With the statewide vote recount for attorney general kicking into gear this week, Republican Mark Obenshain is citing history to back his hope that his razor-thin loss to Democrat Mark Herring last month will be reversed.
"Of the four statewide races this century within a 300-vote margin, three have been overturned in a recount," Obenshain said in a Nov. 27 news release announcing his decision to seek the recount.
We looked into Obenshain’s claim. Let’s start with some background.
The official election count, certified Nov. 25, named Herring the winner by 165 votes, or 0.007 percent of the more than 2.2 million ballots cast. Obenshain filed a recount petition on Nov. 27.
The recount will simply retabulate results from Nov. 5 election. Vote tallies can change if:
* the results were incorrectly counted;
* some ballots were included that should have been ruled invalid;
* if apparent undervotes or overvotes were not tallied but should have been. Undervotes occur when voters fail to clearly select a candidate. Overvotes occur when voters appear to mark more than one candidate in a race.
Now, let’s return to Obenshain’s statement on recounts in other states.
Paul Logan, a spokesman for Obenshain’s campaign, said the statistic came from a report by The Center for Voting and Democracy from 2011. Of the 2,884 statewide general elections in the U.S. from 2000 to 2009, only 18 had recounts and 11 had a margin of victory of 0.15 percent or less. The average margin swing was 296 votes in those 18 recounts and the median swing was 229 votes.
The report cited four recounts in the past decade in which the winner and leading loser were divided by 300 votes. Other than Virginia’s attorney general election, there have been no races between candidates to add to the list since 2009.
Here’s what happened in the other states:
About 63,000 people cast ballots in the Democratic primary for superintendent of public school instruction and only 64 votes separated the top two candidates. Linda McCulloch maintained her lead through the recount, eventually beating Gail Gray by 61 votes.
Democrat Christine Gregoire won the governor’s race after a second recount -- by hand -- gave her a 130-vote edge over Republican Dino Rossi out of 2.7 million ballots cast. Rossi had won the original count by 261 votes and an automatic machine recount by 42 votes. During the hand recount, 700 additional absentee ballots from King County were included that had originally been wrongly disqualified. Republican unsuccessfully challenged the results in court and legal wranglings continued well into the following year.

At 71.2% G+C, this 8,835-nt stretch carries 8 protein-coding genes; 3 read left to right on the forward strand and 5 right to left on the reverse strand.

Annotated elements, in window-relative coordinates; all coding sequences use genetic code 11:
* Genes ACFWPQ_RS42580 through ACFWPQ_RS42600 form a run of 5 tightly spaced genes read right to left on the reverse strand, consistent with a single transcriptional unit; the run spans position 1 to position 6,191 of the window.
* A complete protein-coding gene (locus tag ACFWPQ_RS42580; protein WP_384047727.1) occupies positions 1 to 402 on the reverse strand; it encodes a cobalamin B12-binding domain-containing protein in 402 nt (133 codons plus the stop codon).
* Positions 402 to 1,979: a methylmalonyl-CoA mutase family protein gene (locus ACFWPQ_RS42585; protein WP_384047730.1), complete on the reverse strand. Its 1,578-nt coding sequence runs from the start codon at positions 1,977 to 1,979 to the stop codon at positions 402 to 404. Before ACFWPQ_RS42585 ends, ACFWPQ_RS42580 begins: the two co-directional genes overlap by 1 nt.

On election night, counters incorrectly transferred results on tally sheets in the state auditors race, crediting some votes for a third-party candidate instead of the Democratic challenger, Thomas Salmon. The mistakes happened in a few communities that used paper ballots. During a recount, 239 votes changed. Salmon, originally runner-up, won by 102 votes over Republican incumbent Randy Brock.
Incumbent U.S. Sen. Norm Coleman, a Republican, won the original count over Democrat Al Franken by 215 votes out of 2.4 million cast ballots. During a hand recount, Coleman maintained a 192-vote lead. But challenges which were eventually settled by the Minnesota Supreme Court led, among other things to the counting of nearly 1,000 absentee ballots that were initially excluded. In the end, Franken won by 312 votes.
Two experts told us there are important differences between what happened in the other states and Virginia. The experts were Charles Stewart III, a political scientist at the Massachusetts Institute of Technology, and Edward Foley, a professor at Ohio State University’s Moritz College of Law, who is writing a book on the history of disputed elections in the United States.
Because Virginia largely votes by electronic process, they say a smaller percentage of ballots from the attorney general race will be subjected to hand recounting than were in Washington and Minnesota. Experts also note that Washington and Minnesota had more liberal voting laws than Virginia that led to the addition of some ballots for counting during the recounts in both of those states.
"Experts are assuming the change is going to be tiny," Stewart said. "But even a tiny change could affect the outcome, although that’s highly unlikely, at this point."
In Virginia, ballots ruled invalid in the original count cannot be reintroduced. To include additional ballots -- which may have been improperly excluded -- a candidate must contest the race to the General Assembly, which is a step beyond a recount.
Virginia also requires that all optical scan ballots, in which voters mark their preferences by filling in circles or squares similar to those found on standardized tests, be included in recounts. They will be re-run through tabulation machines; overvotes and undervotes will be weeded out and counted manually. The Virginia Public Access Project estimated that more than 700,000 optical scan ballots were cast in the November election.
In addition, the process will include a hand count of absentee and provisional ballots, a tally of tapes printed by direct-recording electronic voting machines, and reprint and recount of any illegible tapes printed on election night.
Obenshain said that three of the four statewide races this century within a 300-vote margin have been overturned in a recount.
He’s right, although sets of circumstances in these three upturned elections in other states do not translate to the Virginia recount that Obenshain hopes will improve his second-place finish in last month’s attorney general race. We rate his statement True.